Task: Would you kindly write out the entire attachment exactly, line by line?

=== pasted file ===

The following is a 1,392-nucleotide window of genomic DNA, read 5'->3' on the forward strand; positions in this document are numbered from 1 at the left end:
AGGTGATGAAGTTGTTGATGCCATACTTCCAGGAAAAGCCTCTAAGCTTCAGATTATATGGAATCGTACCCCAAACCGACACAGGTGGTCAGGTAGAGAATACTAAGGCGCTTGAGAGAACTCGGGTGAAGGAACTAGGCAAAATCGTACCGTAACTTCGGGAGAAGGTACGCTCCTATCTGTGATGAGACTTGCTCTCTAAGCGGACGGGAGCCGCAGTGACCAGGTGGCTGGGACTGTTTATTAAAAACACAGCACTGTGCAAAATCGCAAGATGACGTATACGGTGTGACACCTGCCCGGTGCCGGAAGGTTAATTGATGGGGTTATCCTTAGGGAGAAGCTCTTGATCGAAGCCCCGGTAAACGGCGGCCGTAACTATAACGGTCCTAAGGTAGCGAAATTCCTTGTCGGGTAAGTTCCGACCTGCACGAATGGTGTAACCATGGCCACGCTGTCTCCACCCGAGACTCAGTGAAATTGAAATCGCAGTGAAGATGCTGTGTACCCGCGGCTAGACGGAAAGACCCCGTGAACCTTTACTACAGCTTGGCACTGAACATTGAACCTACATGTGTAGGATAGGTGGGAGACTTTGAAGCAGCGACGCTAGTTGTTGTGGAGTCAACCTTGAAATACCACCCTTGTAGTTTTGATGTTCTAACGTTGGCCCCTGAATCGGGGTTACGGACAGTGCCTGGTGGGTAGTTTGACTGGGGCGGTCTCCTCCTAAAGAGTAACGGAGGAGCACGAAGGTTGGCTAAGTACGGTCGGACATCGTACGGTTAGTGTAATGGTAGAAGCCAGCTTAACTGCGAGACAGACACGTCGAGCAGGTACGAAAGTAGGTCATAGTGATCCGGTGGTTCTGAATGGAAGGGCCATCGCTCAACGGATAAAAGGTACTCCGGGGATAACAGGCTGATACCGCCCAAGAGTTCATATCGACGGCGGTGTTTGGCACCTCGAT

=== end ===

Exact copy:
The following is a 1,392-nucleotide window of genomic DNA, read 5'->3' on the forward strand; positions in this document are numbered from 1 at the left end:
AGGTGATGAAGTTGTTGATGCCATACTTCCAGGAAAAGCCTCTAAGCTTCAGATTATATGGAATCGTACCCCAAACCGACACAGGTGGTCAGGTAGAGAATACTAAGGCGCTTGAGAGAACTCGGGTGAAGGAACTAGGCAAAATCGTACCGTAACTTCGGGAGAAGGTACGCTCCTATCTGTGATGAGACTTGCTCTCTAAGCGGACGGGAGCCGCAGTGACCAGGTGGCTGGGACTGTTTATTAAAAACACAGCACTGTGCAAAATCGCAAGATGACGTATACGGTGTGACACCTGCCCGGTGCCGGAAGGTTAATTGATGGGGTTATCCTTAGGGAGAAGCTCTTGATCGAAGCCCCGGTAAACGGCGGCCGTAACTATAACGGTCCTAAGGTAGCGAAATTCCTTGTCGGGTAAGTTCCGACCTGCACGAATGGTGTAACCATGGCCACGCTGTCTCCACCCGAGACTCAGTGAAATTGAAATCGCAGTGAAGATGCTGTGTACCCGCGGCTAGACGGAAAGACCCCGTGAACCTTTACTACAGCTTGGCACTGAACATTGAACCTACATGTGTAGGATAGGTGGGAGACTTTGAAGCAGCGACGCTAGTTGTTGTGGAGTCAACCTTGAAATACCACCCTTGTAGTTTTGATGTTCTAACGTTGGCCCCTGAATCGGGGTTACGGACAGTGCCTGGTGGGTAGTTTGACTGGGGCGGTCTCCTCCTAAAGAGTAACGGAGGAGCACGAAGGTTGGCTAAGTACGGTCGGACATCGTACGGTTAGTGTAATGGTAGAAGCCAGCTTAACTGCGAGACAGACACGTCGAGCAGGTACGAAAGTAGGTCATAGTGATCCGGTGGTTCTGAATGGAAGGGCCATCGCTCAACGGATAAAAGGTACTCCGGGGATAACAGGCTGATACCGCCCAAGAGTTCATATCGACGGCGGTGTTTGGCACCTCGAT